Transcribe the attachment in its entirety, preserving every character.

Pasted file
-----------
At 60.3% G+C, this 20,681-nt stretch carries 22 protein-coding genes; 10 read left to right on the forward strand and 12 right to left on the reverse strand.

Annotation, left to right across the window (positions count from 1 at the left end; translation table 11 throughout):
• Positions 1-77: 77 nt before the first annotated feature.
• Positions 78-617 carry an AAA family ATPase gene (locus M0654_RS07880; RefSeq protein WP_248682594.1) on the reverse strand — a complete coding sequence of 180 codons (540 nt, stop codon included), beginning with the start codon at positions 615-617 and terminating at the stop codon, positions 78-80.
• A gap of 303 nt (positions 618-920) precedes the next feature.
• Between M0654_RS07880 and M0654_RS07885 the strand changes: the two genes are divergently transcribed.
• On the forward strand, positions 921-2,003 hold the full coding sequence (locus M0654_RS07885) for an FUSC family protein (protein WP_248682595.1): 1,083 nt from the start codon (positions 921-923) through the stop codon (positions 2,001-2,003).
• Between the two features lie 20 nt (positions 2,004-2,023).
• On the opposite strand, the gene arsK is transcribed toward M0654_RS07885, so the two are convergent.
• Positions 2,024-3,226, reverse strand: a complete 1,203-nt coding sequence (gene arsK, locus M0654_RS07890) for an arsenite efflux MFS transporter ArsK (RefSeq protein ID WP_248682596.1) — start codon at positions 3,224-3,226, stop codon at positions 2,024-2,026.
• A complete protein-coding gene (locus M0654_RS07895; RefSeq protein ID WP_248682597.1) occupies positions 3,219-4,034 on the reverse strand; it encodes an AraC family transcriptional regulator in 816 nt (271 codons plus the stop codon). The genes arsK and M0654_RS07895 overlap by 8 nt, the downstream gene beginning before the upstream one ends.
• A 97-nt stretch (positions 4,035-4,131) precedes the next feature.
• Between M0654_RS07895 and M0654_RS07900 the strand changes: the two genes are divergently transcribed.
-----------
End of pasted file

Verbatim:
At 60.3% G+C, this 20,681-nt stretch carries 22 protein-coding genes; 10 read left to right on the forward strand and 12 right to left on the reverse strand.

Annotation, left to right across the window (positions count from 1 at the left end; translation table 11 throughout):
• Positions 1-77: 77 nt before the first annotated feature.
• Positions 78-617 carry an AAA family ATPase gene (locus M0654_RS07880; RefSeq protein WP_248682594.1) on the reverse strand — a complete coding sequence of 180 codons (540 nt, stop codon included), beginning with the start codon at positions 615-617 and terminating at the stop codon, positions 78-80.
• A gap of 303 nt (positions 618-920) precedes the next feature.
• Between M0654_RS07880 and M0654_RS07885 the strand changes: the two genes are divergently transcribed.
• On the forward strand, positions 921-2,003 hold the full coding sequence (locus M0654_RS07885) for an FUSC family protein (protein WP_248682595.1): 1,083 nt from the start codon (positions 921-923) through the stop codon (positions 2,001-2,003).
• Between the two features lie 20 nt (positions 2,004-2,023).
• On the opposite strand, the gene arsK is transcribed toward M0654_RS07885, so the two are convergent.
• Positions 2,024-3,226, reverse strand: a complete 1,203-nt coding sequence (gene arsK, locus M0654_RS07890) for an arsenite efflux MFS transporter ArsK (RefSeq protein ID WP_248682596.1) — start codon at positions 3,224-3,226, stop codon at positions 2,024-2,026.
• A complete protein-coding gene (locus M0654_RS07895; RefSeq protein ID WP_248682597.1) occupies positions 3,219-4,034 on the reverse strand; it encodes an AraC family transcriptional regulator in 816 nt (271 codons plus the stop codon). The genes arsK and M0654_RS07895 overlap by 8 nt, the downstream gene beginning before the upstream one ends.
• A 97-nt stretch (positions 4,035-4,131) precedes the next feature.
• Between M0654_RS07895 and M0654_RS07900 the strand changes: the two genes are divergently transcribed.